Supreme Court to hear climate case

The U.S. Supreme Court announced today they will hear what’s described as a ‘landmark case’ on climate involving energy utilities.

The U.S. Supreme Court said today they will hear what’s described as a  ‘landmark case’ on climate involving energy utilities, the D.C.-based newspaper Politico announced on their website.

Pitted against each other are five electrical utilities, including Duke Energy (click here for an EarthSky interview with Duke CEO Jim Rogers), who are being sued by eight states, together with New York City and some environmental groups, which include The Audubon Society.  The plaintiffs claim that greenhouse gas emissions from the utilities’ exacerbated global warming, which created a “public nuisance” under federal and state law.  The defendants argue that only the EPA has the right to intervene in the matter.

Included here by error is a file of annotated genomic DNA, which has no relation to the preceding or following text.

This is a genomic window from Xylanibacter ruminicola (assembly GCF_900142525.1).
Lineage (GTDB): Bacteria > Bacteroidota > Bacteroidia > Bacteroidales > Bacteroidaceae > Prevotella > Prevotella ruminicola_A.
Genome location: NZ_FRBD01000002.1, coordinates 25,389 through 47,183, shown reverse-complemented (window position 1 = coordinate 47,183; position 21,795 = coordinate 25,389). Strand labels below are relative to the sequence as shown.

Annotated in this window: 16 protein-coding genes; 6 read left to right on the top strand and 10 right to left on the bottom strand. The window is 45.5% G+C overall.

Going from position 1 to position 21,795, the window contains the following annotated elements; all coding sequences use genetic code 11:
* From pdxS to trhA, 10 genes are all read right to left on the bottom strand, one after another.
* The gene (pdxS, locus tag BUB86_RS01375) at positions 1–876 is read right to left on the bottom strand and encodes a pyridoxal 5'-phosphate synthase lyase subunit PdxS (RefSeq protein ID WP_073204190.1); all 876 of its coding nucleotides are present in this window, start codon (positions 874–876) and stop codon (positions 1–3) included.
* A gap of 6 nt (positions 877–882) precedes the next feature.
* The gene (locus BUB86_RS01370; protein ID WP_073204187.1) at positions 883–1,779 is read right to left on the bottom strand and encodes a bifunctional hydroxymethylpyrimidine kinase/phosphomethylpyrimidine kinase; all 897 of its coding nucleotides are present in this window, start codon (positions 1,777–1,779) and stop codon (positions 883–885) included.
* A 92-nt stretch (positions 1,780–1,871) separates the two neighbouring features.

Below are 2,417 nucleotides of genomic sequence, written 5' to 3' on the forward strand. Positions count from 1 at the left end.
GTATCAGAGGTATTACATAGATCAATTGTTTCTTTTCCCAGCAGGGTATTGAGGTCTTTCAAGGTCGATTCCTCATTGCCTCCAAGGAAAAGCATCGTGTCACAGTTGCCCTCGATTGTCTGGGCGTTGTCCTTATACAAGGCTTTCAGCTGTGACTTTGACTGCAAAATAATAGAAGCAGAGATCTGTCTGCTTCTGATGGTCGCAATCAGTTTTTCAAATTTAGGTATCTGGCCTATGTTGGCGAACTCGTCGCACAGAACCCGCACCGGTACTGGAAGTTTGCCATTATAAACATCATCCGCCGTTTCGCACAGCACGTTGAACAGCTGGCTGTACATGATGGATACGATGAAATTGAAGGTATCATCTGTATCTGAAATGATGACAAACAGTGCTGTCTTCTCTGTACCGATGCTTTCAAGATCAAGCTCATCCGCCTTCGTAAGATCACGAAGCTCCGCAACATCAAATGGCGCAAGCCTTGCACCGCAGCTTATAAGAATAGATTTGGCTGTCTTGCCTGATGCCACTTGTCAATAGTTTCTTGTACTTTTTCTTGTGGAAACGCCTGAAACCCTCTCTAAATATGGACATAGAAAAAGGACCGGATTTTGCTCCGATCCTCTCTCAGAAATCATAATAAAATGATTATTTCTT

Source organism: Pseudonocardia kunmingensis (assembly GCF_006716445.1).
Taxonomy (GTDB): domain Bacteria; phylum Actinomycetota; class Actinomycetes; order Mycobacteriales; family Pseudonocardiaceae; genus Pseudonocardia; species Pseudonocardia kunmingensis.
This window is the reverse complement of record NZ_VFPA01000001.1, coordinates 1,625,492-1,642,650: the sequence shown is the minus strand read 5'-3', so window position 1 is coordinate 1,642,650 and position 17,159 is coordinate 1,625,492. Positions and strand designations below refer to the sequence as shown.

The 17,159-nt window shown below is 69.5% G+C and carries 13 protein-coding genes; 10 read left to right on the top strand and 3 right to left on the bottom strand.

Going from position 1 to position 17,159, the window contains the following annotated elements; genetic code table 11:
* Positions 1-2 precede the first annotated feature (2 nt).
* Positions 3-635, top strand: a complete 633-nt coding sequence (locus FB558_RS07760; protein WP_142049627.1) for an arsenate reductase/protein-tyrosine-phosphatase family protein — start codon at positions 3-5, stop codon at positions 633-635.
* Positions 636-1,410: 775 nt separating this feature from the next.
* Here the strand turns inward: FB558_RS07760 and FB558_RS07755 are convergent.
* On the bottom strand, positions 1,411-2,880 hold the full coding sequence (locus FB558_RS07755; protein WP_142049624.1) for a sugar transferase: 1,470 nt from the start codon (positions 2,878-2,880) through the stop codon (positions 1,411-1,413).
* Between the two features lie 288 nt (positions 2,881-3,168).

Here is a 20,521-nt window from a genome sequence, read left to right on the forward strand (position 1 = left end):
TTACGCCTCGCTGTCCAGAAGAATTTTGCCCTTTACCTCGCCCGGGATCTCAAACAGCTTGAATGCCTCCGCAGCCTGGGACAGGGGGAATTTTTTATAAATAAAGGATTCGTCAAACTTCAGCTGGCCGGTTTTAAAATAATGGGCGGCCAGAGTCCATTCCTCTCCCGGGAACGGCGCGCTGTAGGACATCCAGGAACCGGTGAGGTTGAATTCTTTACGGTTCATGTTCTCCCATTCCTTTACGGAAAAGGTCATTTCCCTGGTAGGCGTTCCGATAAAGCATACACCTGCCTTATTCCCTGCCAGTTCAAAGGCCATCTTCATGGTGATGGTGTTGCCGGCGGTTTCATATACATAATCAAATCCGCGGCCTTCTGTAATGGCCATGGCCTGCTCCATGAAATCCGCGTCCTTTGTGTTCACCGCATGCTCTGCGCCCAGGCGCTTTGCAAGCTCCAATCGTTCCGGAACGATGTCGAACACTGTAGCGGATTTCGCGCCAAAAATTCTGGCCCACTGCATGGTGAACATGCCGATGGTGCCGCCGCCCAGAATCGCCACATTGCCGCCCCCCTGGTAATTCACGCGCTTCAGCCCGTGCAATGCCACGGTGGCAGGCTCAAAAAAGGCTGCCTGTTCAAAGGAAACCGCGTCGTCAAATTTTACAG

This case comes in the wake of a 2007 decision by the high court that ruled 5-4 to allow the U.S. Environmental Protection Agency authority to regulate greenhouse gases such as carbon dioxide, which is emitted into the atmosphere from human activities such as burning of fossil fuels and deforestation. The Court has scheduled to hear the case in the spring of 2011.

Jorge Salazar